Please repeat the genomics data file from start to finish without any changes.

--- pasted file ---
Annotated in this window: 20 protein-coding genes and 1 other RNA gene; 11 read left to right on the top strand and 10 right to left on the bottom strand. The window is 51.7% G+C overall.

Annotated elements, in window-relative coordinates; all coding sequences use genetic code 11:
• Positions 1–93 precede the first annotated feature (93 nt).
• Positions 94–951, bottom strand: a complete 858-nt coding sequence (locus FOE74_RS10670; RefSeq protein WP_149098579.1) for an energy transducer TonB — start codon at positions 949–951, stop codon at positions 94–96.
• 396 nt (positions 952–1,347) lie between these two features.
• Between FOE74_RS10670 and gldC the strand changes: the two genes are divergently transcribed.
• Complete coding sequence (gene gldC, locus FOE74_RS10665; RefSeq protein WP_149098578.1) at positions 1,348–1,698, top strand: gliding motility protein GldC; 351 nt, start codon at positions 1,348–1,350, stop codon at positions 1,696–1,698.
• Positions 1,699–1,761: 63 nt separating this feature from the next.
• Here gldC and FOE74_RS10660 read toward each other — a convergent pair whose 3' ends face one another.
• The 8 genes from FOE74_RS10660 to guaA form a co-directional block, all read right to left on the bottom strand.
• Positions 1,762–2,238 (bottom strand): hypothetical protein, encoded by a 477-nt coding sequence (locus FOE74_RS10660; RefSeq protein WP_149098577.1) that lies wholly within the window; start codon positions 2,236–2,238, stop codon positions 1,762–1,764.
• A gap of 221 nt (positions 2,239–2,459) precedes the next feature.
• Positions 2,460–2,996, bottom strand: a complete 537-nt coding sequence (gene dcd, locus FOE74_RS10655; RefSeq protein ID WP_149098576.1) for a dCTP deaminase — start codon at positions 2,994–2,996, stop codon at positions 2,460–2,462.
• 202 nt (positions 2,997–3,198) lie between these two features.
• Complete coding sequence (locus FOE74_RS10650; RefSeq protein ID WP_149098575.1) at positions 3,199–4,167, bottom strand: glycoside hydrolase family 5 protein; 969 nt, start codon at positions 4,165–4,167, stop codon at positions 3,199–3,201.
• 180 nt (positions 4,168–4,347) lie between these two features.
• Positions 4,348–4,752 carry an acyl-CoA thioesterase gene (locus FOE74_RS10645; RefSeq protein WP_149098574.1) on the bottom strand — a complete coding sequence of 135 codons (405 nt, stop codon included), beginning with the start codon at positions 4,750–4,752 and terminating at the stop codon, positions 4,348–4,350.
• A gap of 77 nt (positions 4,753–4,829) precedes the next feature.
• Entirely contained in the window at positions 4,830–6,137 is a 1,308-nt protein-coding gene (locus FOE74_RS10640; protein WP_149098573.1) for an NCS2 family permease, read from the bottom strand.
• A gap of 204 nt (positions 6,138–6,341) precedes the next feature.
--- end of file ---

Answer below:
Annotated in this window: 20 protein-coding genes and 1 other RNA gene; 11 read left to right on the top strand and 10 right to left on the bottom strand. The window is 51.7% G+C overall.

Annotated elements, in window-relative coordinates; all coding sequences use genetic code 11:
• Positions 1–93 precede the first annotated feature (93 nt).
• Positions 94–951, bottom strand: a complete 858-nt coding sequence (locus FOE74_RS10670; RefSeq protein WP_149098579.1) for an energy transducer TonB — start codon at positions 949–951, stop codon at positions 94–96.
• 396 nt (positions 952–1,347) lie between these two features.
• Between FOE74_RS10670 and gldC the strand changes: the two genes are divergently transcribed.
• Complete coding sequence (gene gldC, locus FOE74_RS10665; RefSeq protein WP_149098578.1) at positions 1,348–1,698, top strand: gliding motility protein GldC; 351 nt, start codon at positions 1,348–1,350, stop codon at positions 1,696–1,698.
• Positions 1,699–1,761: 63 nt separating this feature from the next.
• Here gldC and FOE74_RS10660 read toward each other — a convergent pair whose 3' ends face one another.
• The 8 genes from FOE74_RS10660 to guaA form a co-directional block, all read right to left on the bottom strand.
• Positions 1,762–2,238 (bottom strand): hypothetical protein, encoded by a 477-nt coding sequence (locus FOE74_RS10660; RefSeq protein WP_149098577.1) that lies wholly within the window; start codon positions 2,236–2,238, stop codon positions 1,762–1,764.
• A gap of 221 nt (positions 2,239–2,459) precedes the next feature.
• Positions 2,460–2,996, bottom strand: a complete 537-nt coding sequence (gene dcd, locus FOE74_RS10655; RefSeq protein ID WP_149098576.1) for a dCTP deaminase — start codon at positions 2,994–2,996, stop codon at positions 2,460–2,462.
• 202 nt (positions 2,997–3,198) lie between these two features.
• Complete coding sequence (locus FOE74_RS10650; RefSeq protein ID WP_149098575.1) at positions 3,199–4,167, bottom strand: glycoside hydrolase family 5 protein; 969 nt, start codon at positions 4,165–4,167, stop codon at positions 3,199–3,201.
• 180 nt (positions 4,168–4,347) lie between these two features.
• Positions 4,348–4,752 carry an acyl-CoA thioesterase gene (locus FOE74_RS10645; RefSeq protein WP_149098574.1) on the bottom strand — a complete coding sequence of 135 codons (405 nt, stop codon included), beginning with the start codon at positions 4,750–4,752 and terminating at the stop codon, positions 4,348–4,350.
• A gap of 77 nt (positions 4,753–4,829) precedes the next feature.
• Entirely contained in the window at positions 4,830–6,137 is a 1,308-nt protein-coding gene (locus FOE74_RS10640; protein WP_149098573.1) for an NCS2 family permease, read from the bottom strand.
• A gap of 204 nt (positions 6,138–6,341) precedes the next feature.